Jesse Berrett, with whom I email about writing issues, once told me that there's hope for all of us to better approximate that voice we hear in our heads. I like the attitude built-in to this statement. "A hope for all of us" rightly highlights that approximating the voice in our heads into words is an on-going project for everyone at every stage. It is a process of continual arrival.


One suggestion oft-offered to writers in search of their "voice," especially those who produce prose that tries too hard or unintentionally comes off as pretentious, is to "write like you talk." Write like you were talking to a smart person across the table from you at dinner. I was intrigued, then, to see this snippet in Benjamin Kunkel's appreciation of David Foster Wallace:

Speaking for myself, I realized, while writing my first novel, that relaxed diction could be a tremendous strain and artifice. Afterwards I understood that I wrote more naturally and honestly when more formally.

That writing formally could be more natural is somewhat counter to conventional wisdom. Regardless of what's natural, it's definitely the case that writing like you talk — writing informally, writing conversationally — is much harder than writing formally. (That's why hacks like me tend to veer formal.) As Jesse put it to me, real life conversation contains banalities and tics that are annoying when in print, so the informal writer must eliminate those without eliminating the charm and accessibility he sought in the first place.


From the Galassi interview, there's this wisdom:

Most words put down on paper are not interesting, or don't make sense, or are stilted. You can tell within two pages that something is not going to work….Only a few people in the world are meant to be writers.

The idea is that the people who should write are the people who can't not write. I think there are a lot of people who want to write, and who want to say something, but a lot of them don't have anything to say.

The "can't not do X" is a good formulation for most people who excel at their work. Orhan Pamuk sounded a similar note on why he writes.


Here are five writing exercises, via Menand:

  • Take a simple event: A man gets off a bus, trips, looks around in embarrassment, and sees a woman smiling. . . . Describe this event, using the same characters and elements of setting, in five completely different ways.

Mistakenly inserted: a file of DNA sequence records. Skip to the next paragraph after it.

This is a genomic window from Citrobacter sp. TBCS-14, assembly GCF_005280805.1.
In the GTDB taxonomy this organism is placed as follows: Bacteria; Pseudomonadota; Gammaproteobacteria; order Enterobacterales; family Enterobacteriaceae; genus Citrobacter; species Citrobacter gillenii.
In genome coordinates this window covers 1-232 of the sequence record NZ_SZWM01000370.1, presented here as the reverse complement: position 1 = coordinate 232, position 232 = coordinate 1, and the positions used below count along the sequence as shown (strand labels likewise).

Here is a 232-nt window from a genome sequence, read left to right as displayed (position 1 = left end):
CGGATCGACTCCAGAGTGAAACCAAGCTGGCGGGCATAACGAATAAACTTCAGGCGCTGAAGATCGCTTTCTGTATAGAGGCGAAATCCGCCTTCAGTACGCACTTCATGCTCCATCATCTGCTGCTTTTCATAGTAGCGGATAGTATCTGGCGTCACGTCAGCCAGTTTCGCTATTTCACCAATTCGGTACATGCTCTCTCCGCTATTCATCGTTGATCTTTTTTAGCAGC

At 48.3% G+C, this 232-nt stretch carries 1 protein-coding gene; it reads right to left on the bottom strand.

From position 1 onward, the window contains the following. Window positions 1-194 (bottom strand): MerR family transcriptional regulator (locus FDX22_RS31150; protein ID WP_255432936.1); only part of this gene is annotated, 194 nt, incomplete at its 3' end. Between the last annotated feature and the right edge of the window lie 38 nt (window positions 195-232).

• Describe a lake as seen by a young man who has just committed murder. Do not mention the murder.
  • Describe a landscape as seen by a bird. Do not mention the bird.
  • Using all you know, write a short story about an animal—for instance, a cow.

Six Strategies for Overcoming “Chicken and Egg” Problems

Chris Dixon has a great post up about the "chicken and the egg" problem, which refers to the challenge of achieving critical mass in a market where the network effects are strong. The telephone is the classic example — it's only valuable if other people also have one, and becomes more valuable the more people who use it. So how do you convince the first few people to adopt the technology? Here are his six strategies:

1. Signal long-term commitment to platform success and competitive pricing.   When Microsoft launched the original Xbox,  they made a big deal of publicly committing to spending $500M promoting the platform, thereby signalling that they were fully committed for the long haul and giving comfort to 3rd party game developers.   Another way to give comfort that your platform isn’t going away is to open source it – this way third parties know that even if the company stops supporting the product, independent developers can continue to do so (e.g. Google Android and Chrome).  Open sourcing also gives comfort that the company isn’t going to raise prices once they’ve reached critical mass.

2. Use backwards and sideways compatibility to benefit from existing complements. Microsoft of course has used backward compatibility very successfully for decades with DOS and then Windows, as have many game console makers.  In our paper we argue that the successful early bill pay (”bill presentment”) companies provided backward compatibility by sending snail mail checks to merchants who had yet to sign on to their electronic platform.

Virtual machines and Bootcamp gave Apple’s hardware some sideways compatibility with Windows.  Sun’s invention of Java could be seen as an attempt to introduce sideways compatibility between its shrinking server market and its competitors (Windows, Linux) by introducing a new, cross-platform programming layer.

3. Exploit irregular network topologies. In the last 90s, most people assumed that dating websites was a “winner take all market” and had won it, until a swath of niche competitors arose (e.g. Jdate) that succeeded because certain groups of people tend to date others from that same group.  Real-life networks are often very different from the idealized, uniformly distributed networks pictured in economics textbooks.  Facebook exploited the fact that social connections are highly clustered at colleges as a “beachhead” to challenge much bigger incumbents (Friendster).  By finding clusters in the network smaller companies can reach critical mass within those sub-clusters and then expand beyond.